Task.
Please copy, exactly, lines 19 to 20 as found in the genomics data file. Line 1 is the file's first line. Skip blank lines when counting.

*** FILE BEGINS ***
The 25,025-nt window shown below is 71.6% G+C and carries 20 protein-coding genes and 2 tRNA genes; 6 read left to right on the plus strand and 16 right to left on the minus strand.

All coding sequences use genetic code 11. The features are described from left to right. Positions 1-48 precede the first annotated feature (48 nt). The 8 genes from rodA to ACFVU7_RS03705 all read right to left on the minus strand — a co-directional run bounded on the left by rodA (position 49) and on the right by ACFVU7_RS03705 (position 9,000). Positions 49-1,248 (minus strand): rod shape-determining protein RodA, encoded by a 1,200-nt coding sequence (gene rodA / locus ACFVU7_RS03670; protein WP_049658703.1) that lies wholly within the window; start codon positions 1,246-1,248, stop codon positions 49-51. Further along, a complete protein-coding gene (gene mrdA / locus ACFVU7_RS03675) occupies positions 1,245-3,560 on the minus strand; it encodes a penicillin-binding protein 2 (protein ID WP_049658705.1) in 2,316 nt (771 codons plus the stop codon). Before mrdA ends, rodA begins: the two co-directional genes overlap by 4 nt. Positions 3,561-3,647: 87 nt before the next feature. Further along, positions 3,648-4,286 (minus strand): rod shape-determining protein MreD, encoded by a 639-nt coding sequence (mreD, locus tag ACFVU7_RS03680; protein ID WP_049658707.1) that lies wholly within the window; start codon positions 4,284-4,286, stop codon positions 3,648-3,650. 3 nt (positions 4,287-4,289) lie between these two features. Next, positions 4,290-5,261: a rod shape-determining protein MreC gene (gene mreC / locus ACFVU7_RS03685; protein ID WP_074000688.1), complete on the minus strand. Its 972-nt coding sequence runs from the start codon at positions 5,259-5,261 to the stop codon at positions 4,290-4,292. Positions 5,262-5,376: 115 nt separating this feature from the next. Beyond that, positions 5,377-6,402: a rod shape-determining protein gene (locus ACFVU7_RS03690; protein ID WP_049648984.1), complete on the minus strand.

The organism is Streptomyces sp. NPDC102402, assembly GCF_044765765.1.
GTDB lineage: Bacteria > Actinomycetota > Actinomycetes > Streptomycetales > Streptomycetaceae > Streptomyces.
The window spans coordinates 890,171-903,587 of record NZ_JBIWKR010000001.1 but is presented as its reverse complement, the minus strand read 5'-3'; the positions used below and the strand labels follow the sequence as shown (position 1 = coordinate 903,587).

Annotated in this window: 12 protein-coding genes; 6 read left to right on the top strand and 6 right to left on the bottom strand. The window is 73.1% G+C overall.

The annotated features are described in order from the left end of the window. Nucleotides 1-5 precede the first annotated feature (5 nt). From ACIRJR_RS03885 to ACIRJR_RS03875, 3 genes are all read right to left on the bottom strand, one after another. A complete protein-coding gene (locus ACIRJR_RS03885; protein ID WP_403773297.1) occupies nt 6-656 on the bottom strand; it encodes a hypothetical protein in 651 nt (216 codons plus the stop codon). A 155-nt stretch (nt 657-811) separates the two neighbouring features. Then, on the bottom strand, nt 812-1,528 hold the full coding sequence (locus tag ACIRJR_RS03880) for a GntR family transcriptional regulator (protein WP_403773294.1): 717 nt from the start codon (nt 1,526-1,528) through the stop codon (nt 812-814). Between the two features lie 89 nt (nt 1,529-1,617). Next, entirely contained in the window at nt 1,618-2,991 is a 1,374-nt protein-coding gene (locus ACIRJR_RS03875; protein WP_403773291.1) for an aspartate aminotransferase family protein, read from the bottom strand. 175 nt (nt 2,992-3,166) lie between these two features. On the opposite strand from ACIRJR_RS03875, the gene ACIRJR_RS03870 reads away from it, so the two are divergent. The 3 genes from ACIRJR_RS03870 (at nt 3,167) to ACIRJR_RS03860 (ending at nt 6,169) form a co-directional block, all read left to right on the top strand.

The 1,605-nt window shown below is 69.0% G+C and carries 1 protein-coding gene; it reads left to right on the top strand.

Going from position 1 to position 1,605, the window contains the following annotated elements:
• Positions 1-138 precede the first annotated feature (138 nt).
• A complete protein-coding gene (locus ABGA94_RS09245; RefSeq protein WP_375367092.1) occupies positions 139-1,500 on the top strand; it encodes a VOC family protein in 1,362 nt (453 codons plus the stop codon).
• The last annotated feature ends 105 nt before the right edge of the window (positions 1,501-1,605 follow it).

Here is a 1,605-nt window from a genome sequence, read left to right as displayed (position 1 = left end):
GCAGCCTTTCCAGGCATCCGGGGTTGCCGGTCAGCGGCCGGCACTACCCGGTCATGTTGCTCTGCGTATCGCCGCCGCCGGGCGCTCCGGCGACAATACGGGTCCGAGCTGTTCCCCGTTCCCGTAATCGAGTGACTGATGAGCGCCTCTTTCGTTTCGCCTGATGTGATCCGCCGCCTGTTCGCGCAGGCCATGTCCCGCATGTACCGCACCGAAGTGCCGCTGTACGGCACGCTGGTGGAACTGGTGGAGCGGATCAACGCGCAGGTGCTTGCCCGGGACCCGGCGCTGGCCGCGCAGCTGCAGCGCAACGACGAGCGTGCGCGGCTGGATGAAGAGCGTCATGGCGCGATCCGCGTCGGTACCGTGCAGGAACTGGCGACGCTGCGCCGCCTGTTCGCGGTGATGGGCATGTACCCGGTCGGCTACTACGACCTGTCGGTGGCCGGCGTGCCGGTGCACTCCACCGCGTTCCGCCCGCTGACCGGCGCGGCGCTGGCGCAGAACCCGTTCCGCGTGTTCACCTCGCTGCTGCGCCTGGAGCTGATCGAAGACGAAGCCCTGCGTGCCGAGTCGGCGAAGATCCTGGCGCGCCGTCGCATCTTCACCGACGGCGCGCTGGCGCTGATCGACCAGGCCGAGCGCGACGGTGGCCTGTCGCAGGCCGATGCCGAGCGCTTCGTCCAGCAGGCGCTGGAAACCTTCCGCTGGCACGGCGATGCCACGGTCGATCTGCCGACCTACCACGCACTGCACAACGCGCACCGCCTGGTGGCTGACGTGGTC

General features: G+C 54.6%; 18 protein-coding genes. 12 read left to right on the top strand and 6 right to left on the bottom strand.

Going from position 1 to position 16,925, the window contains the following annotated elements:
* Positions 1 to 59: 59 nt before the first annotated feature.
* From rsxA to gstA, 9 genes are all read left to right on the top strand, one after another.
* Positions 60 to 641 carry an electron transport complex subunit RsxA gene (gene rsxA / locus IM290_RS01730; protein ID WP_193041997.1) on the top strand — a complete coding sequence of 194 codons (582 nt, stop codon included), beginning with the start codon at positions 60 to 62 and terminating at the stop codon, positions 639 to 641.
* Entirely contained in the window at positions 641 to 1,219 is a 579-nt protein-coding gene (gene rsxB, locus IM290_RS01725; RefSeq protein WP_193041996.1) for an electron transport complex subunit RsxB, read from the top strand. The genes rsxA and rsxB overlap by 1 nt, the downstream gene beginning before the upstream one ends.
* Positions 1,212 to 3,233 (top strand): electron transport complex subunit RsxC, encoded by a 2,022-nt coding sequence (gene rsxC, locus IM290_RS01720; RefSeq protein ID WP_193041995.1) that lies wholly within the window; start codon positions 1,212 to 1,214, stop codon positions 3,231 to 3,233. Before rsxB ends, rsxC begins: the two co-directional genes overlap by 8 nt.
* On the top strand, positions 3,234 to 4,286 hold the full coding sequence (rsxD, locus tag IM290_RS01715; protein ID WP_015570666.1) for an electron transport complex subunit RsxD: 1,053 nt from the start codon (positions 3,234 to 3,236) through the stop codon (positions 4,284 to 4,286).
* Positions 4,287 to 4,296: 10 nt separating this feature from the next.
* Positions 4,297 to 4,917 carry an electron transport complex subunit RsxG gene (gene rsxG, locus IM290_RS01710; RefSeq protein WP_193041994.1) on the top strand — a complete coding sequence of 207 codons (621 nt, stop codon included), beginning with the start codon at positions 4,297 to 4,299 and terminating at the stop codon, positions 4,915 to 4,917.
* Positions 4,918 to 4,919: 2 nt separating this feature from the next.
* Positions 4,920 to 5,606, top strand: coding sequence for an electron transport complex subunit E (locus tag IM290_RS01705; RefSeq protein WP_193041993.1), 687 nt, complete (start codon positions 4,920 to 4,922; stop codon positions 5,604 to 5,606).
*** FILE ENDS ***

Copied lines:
* Positions 60 to 641 carry an electron transport complex subunit RsxA gene (gene rsxA / locus IM290_RS01730; protein ID WP_193041997.1) on the top strand — a complete coding sequence of 194 codons (582 nt, stop codon included), beginning with the start codon at positions 60 to 62 and terminating at the stop codon, positions 639 to 641.
* Entirely contained in the window at positions 641 to 1,219 is a 579-nt protein-coding gene (gene rsxB, locus IM290_RS01725; RefSeq protein WP_193041996.1) for an electron transport complex subunit RsxB, read from the top strand. The genes rsxA and rsxB overlap by 1 nt, the downstream gene beginning before the upstream one ends.